regard to his ancestors or their record.
Hence it is incumbent upon any one
who wishes to become successful in any
undertaking to start out with the idea
that he must prove himself in every re
spect a man, and a true man at that, ere
he can expect to become a factor in the
busy throng of commercial toil
ers. To be sure, he may not
be able to accumulate vast wealth
as some of his associates may do, but
wealth cannot purchase the respect of
men if the possessor of it is known to
be unprincipled and unscrupulous in ac
complishing his desires. Many of the
men who have piled up vast fortunes do
not command a tithe of the esteem that
some patient, plodding straightforward
competitor in the battle of life does, and
one great mistake that young men are
prone to is the impression that the pos
session of unlimited capital brings true
enjoyment and contentment in this
world. Concentration upon one object
in life and doing that with one's whole
soul cannot be too strongly urged upon
the young man who is essaying to make
a name for himself and secure a com
petency for bis household, and that
brings to mind a very important factor
in the creation of a man's character and
stability that he should as soon as pos
sible
TAKE UNTO HIMSELF A WIFE,
since it gives him ambition and stimu
lates his energies in a proper direction
when he knows that others are de
pendent upon his exertions.
"Some people may say that as regards
sticking to one object, 1 am not fitted to
give advice, since I have in the course of
the sixty-five years of my life engaged
in numerous enterprises, but I have en
deavored to make a success of every
thing that I have undertaken. When I
left my native place in Pennsylvania
thirty-five years ago and came to St.
Paul, my first venture was in the hard
ware and heavy iron trade, and I con
tinued in that business for about
ten years. St. Paul, when I
first settled in it, was a place of
about two thousand inhabitants, al
though we made great pretensions and
claimed a thousand in excess of that
number. I remember that a census was
taken in 1553 but the enumeration did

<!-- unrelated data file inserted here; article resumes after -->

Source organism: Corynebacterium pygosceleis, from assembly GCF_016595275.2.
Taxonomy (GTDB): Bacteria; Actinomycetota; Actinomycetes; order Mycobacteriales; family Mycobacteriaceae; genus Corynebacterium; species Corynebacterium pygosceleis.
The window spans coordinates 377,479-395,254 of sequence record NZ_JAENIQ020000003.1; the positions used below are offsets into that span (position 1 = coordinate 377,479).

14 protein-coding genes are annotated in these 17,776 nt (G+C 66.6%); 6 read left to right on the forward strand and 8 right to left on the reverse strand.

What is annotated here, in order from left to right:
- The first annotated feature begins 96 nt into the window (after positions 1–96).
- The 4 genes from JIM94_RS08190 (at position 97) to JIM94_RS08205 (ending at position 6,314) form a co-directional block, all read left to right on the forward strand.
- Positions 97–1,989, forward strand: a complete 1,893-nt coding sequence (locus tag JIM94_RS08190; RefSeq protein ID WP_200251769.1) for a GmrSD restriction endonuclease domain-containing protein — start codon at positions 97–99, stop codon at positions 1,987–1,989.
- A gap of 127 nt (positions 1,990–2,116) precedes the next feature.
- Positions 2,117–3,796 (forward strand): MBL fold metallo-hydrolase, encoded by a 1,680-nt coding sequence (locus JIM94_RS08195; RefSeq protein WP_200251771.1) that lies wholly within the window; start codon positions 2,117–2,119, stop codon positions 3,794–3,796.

not justify our anticipations conse
quently we did not make the result very
prominent but hoped for better things
and a bigger count when we made an
other venture. There was an opening
here, at least so thought a friend of
mine from Pennsylvania, for a livery
stable, and I stocked the establishment
for him and started the business,
first making it distinctly un
derstood that he must look after
the affairs exclusively. But
he soon gave up the undertaking and it
was saddled upon me and after dispos
ing of my interest in the hardware bus
iness 1 was for some time engaged as a
liveryman. It was made to pay despite
the gloomy prediction of the young man
whom 1 had started and if he had stuck
to it he would have prospered. Sub
sequently I became associated with
Isaac Staples in the lumber business
and while engaged in this occupation,
was foremost in promoting the building
of the present line of railroad to Still
water. The manner in which 1 became
interested in that enterprise was by be
ing made president of the company.
About five years ago I assumed my
present position at the head of the bank
with which I am still connected and al
though 1 began at the foot of the ladder
I have made pretty good progress to
wards the top where there is always
room for more.
"These features in my career are
mentioned to inspire young men with a
spirit of emulation and 'perseverance in
whatever they set out to accomplish, al
ways keeping in sight the fundamental
principle of proving themselves to be
manly men. No matter in what line of
business a young man may start, say at
a salary in the employ or a firm, let him
make the firm's interest his own and
his
REWARD WILL SURELY COME.
In every walk of life the tried and
trusted men of business are those who
have demonstrated in a practical way
that they are fitted for the confidence
reposed in them, and by making them
selves indispensable to their employers
they have shown true merit and the
capability for filling the positions to
which they have been called.
Referring again to the subject of
matrimony, my advice to a voting man
would be to marry some good woman,
who would prove herself a veritable
helpmate and a comfort to him after the
cares of business are over. There is
nothing pleasanter to the man of busi
ness, after a laborious day in his count
ing-room, to return to his home in the
afternoon or evening tired and dispir
ited and meet a cheerful array of faces
at the family board and listen to the
music made by childish voices around
his own fireside. Business worries and
troubles of every sort vanish in their
presence, and amid such surroundings
the business man cannot fail Up imbibe
new energy and a determination to
make his home in truth a
PLACE FOB RECREATION
and positive enjoyment. Another
trouble with business men is a tendency
in the work of amassing a competency
or a support for their declining years to
deny themselves all pleasures and bow
down before the idol avarice. Now, by
pleasure Ido not mean indulgence in
mtoxicatiug liquors, frequenting im
moral places with bad associations, or
the thousand and one so-called tempta
tions which, like so many pitfalls, are